Ryan said that the WHO tweeted the existence of the event in Wuhan on January 4, and on January 5 provided "detailed information on the epidemic" which all countries could access.

Tedros also urged leaders not to exploit the pandemic for their own political capital.

"Don't use this virus as an opportunity to fight against each other or score political points," he said.

"It's like playing with fire. It's the political problem that may fuel further this pandemic."

NOVEL CORONAVIRUS WORLD HEALTH ORGANIZATION
As It Happens
LATEST UPDATE: January 16, 2021 - 2:04pm

Follow this page for updates on a mysterious pneumonia outbreak that has struck dozens of people in China.

January 16, 2021 - 2:04pm

India is set to begin one of the world's largest coronavirus vaccination drives Saturday as the pandemic spread at a record pace and global COVID-19 deaths surged past two million.

The World Health Organization has called for accelerating vaccine rollouts worldwide as well as ramping up efforts to study the sequencing of the virus, which has infected more than 93 million people globally since it was first detected in China in late 2019.

India, home to 1.3 billion people, has the world's second-largest caseload, and the government has given approvals to two vaccines -- though one is yet to complete clinical trials -- aiming to inoculate around 300 million people by July. — AFP

January 16, 2021 - 10:26am

US Secretary of State Mike Pompeo alleges there were COVID-like illnesses among staff at a Chinese virology institute in autumn 2019, casting further blame on Beijing as health experts arrived in the country to probe the pandemic's origins.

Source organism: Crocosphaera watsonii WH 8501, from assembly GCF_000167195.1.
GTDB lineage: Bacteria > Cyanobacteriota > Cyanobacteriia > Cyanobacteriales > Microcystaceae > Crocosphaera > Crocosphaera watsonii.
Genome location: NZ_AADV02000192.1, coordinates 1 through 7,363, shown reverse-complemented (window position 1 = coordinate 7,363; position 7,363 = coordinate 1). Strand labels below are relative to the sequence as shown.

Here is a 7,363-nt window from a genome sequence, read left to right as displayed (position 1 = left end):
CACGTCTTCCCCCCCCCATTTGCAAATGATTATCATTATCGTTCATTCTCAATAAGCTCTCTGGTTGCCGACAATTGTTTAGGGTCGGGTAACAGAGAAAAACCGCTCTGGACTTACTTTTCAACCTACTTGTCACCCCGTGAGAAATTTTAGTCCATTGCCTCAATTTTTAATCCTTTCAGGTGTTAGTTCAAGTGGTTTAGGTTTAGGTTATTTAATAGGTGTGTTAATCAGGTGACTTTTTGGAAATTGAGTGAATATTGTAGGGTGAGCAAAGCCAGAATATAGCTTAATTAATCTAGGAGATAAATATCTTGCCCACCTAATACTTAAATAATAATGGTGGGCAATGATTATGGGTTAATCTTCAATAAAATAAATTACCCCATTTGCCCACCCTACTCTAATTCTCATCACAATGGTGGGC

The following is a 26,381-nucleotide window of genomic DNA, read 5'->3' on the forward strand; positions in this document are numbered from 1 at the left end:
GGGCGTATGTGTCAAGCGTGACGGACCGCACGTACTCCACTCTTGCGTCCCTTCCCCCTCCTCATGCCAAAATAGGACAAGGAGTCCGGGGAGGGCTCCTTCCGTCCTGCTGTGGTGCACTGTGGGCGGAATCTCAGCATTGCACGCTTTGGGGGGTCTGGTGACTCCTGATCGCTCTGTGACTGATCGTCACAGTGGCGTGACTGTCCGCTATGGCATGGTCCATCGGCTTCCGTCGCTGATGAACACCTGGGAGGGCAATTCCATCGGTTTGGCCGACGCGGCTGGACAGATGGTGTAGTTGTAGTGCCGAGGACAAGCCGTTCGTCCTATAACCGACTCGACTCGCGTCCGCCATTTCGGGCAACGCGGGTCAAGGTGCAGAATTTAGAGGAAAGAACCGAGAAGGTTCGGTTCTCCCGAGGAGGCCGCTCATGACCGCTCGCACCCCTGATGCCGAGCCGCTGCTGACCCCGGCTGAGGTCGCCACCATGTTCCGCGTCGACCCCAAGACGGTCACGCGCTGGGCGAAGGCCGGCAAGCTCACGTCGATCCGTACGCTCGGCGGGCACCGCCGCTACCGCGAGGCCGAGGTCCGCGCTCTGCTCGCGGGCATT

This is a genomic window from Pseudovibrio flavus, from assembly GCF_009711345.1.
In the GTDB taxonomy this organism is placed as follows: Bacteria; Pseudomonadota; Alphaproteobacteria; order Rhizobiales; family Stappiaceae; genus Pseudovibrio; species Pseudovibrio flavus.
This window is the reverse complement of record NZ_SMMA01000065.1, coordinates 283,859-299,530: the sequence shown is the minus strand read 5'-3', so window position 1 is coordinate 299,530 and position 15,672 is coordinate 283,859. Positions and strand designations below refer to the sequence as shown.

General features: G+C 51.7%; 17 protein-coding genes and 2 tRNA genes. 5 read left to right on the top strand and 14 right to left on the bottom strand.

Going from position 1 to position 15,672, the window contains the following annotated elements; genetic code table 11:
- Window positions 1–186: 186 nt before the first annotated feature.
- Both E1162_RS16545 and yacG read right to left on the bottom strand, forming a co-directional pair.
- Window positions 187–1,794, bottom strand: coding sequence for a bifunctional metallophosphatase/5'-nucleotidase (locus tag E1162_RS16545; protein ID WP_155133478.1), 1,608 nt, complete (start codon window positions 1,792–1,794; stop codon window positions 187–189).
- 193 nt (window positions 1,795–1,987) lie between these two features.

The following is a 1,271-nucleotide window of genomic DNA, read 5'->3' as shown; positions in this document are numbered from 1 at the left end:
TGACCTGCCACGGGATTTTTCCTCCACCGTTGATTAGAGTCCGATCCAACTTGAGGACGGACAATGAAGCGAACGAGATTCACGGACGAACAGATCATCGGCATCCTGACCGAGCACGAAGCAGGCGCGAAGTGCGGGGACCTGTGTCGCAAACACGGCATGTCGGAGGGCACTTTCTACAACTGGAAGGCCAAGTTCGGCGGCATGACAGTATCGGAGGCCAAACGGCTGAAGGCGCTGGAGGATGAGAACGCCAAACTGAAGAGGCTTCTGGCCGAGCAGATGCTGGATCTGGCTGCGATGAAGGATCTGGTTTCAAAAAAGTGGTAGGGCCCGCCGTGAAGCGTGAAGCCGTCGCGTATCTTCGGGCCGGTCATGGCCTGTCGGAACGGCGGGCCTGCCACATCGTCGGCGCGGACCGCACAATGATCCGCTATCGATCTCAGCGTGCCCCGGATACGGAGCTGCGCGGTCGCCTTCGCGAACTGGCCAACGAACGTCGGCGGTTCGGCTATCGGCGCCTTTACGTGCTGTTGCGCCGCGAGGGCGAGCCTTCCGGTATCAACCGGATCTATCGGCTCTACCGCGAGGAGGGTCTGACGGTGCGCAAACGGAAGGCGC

The top US diplomat in a statement urged the World Health Organization team that landed Thursday in Wuhan, where COVID-19 was first detected, to "press the government of China" on the "new information." 

"The United States government has reason to believe that several researchers inside the (Wuhan Institute of Virology) became sick in autumn 2019, before the first identified case of the outbreak, with symptoms consistent with both COVID-19 and common seasonal illnesses," Pompeo says. — AFP

January 16, 2021 - 9:06am

The global death toll from COVID-19 has surpassed two million, with the World Health Organization urging mass vaccinations as the pandemic progresses at a record pace. 

As of 1825 GMT on Friday, at least 2,000,066 people worldwide had been confirmed dead of the virus that first emerged in Wuhan, China, in late 2019, according to an AFP tally. 

The grim milestone came as US pharmaceutical giant Pfizer said shipments of its vaccines would slow for a period in late January -- a blow to fledgling campaigns to immunize people against the virus. — AFP

January 15, 2021 - 5:37pm

China has sent over 20,000 rural residents living in the epicentre of the country's latest virus outbreak to state-run quarantine facilities, as Beijing on Friday reported the worst nationwide figures since March.

The country had largely brought the virus under control after strict measures including mass testing and travel restrictions, but recent weeks have seen numbers climbing again, especially in the north, prompting a fresh wave of lockdowns.

Another 144 infections were reported by the National Health Commission on Friday -- the highest single-day tally since March last year -- mostly in Hebei province where more than 22 million people are in lockdown. — AFP

January 15, 2021 - 12:52pm

Germany has recorded more than two million coronavirus cases since the start of the pandemic, the Robert Koch Institute health agency says Friday.

Europe's most populous country added another 22,368 cases over the past 24 hours, it said, bringing the total to 2,000,958.

It also reported another 1,113 fatalities from Covid-19, taking the overall death toll up to 44,994. — AFP